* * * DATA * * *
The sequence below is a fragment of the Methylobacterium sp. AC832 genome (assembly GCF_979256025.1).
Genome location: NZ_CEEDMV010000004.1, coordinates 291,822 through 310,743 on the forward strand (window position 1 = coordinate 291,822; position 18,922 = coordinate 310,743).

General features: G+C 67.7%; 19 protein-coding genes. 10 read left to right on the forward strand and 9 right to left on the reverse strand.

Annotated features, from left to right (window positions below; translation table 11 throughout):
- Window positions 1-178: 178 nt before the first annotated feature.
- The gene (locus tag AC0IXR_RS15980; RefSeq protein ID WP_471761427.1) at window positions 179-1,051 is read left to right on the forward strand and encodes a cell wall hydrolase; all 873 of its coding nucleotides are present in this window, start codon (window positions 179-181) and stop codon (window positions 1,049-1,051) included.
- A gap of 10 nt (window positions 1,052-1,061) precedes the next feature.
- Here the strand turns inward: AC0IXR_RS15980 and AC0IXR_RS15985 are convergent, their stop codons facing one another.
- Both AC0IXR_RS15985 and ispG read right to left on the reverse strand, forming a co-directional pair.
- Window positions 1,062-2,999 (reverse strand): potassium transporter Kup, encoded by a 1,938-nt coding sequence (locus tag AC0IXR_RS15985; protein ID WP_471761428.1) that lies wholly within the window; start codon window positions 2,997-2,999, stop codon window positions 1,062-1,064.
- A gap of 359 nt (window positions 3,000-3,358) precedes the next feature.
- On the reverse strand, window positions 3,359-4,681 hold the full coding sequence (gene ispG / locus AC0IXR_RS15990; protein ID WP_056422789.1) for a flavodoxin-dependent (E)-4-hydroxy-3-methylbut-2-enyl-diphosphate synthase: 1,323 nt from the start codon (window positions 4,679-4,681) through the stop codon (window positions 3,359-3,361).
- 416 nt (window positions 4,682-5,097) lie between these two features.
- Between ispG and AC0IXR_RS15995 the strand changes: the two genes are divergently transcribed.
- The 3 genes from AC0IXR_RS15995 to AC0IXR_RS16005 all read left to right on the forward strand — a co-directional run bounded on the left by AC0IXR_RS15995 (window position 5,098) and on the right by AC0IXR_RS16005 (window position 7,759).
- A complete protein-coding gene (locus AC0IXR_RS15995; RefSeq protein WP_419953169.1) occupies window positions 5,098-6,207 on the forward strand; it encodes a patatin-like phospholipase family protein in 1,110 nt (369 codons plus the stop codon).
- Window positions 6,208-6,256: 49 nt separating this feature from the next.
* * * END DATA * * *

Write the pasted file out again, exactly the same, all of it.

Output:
The sequence below is a fragment of the Methylobacterium sp. AC832 genome (assembly GCF_979256025.1).
Genome location: NZ_CEEDMV010000004.1, coordinates 291,822 through 310,743 on the forward strand (window position 1 = coordinate 291,822; position 18,922 = coordinate 310,743).

General features: G+C 67.7%; 19 protein-coding genes. 10 read left to right on the forward strand and 9 right to left on the reverse strand.

Annotated features, from left to right (window positions below; translation table 11 throughout):
- Window positions 1-178: 178 nt before the first annotated feature.
- The gene (locus tag AC0IXR_RS15980; RefSeq protein ID WP_471761427.1) at window positions 179-1,051 is read left to right on the forward strand and encodes a cell wall hydrolase; all 873 of its coding nucleotides are present in this window, start codon (window positions 179-181) and stop codon (window positions 1,049-1,051) included.
- A gap of 10 nt (window positions 1,052-1,061) precedes the next feature.
- Here the strand turns inward: AC0IXR_RS15980 and AC0IXR_RS15985 are convergent, their stop codons facing one another.
- Both AC0IXR_RS15985 and ispG read right to left on the reverse strand, forming a co-directional pair.
- Window positions 1,062-2,999 (reverse strand): potassium transporter Kup, encoded by a 1,938-nt coding sequence (locus tag AC0IXR_RS15985; protein ID WP_471761428.1) that lies wholly within the window; start codon window positions 2,997-2,999, stop codon window positions 1,062-1,064.
- A gap of 359 nt (window positions 3,000-3,358) precedes the next feature.
- On the reverse strand, window positions 3,359-4,681 hold the full coding sequence (gene ispG / locus AC0IXR_RS15990; protein ID WP_056422789.1) for a flavodoxin-dependent (E)-4-hydroxy-3-methylbut-2-enyl-diphosphate synthase: 1,323 nt from the start codon (window positions 4,679-4,681) through the stop codon (window positions 3,359-3,361).
- 416 nt (window positions 4,682-5,097) lie between these two features.
- Between ispG and AC0IXR_RS15995 the strand changes: the two genes are divergently transcribed.
- The 3 genes from AC0IXR_RS15995 to AC0IXR_RS16005 all read left to right on the forward strand — a co-directional run bounded on the left by AC0IXR_RS15995 (window position 5,098) and on the right by AC0IXR_RS16005 (window position 7,759).
- A complete protein-coding gene (locus AC0IXR_RS15995; RefSeq protein WP_419953169.1) occupies window positions 5,098-6,207 on the forward strand; it encodes a patatin-like phospholipase family protein in 1,110 nt (369 codons plus the stop codon).
- Window positions 6,208-6,256: 49 nt separating this feature from the next.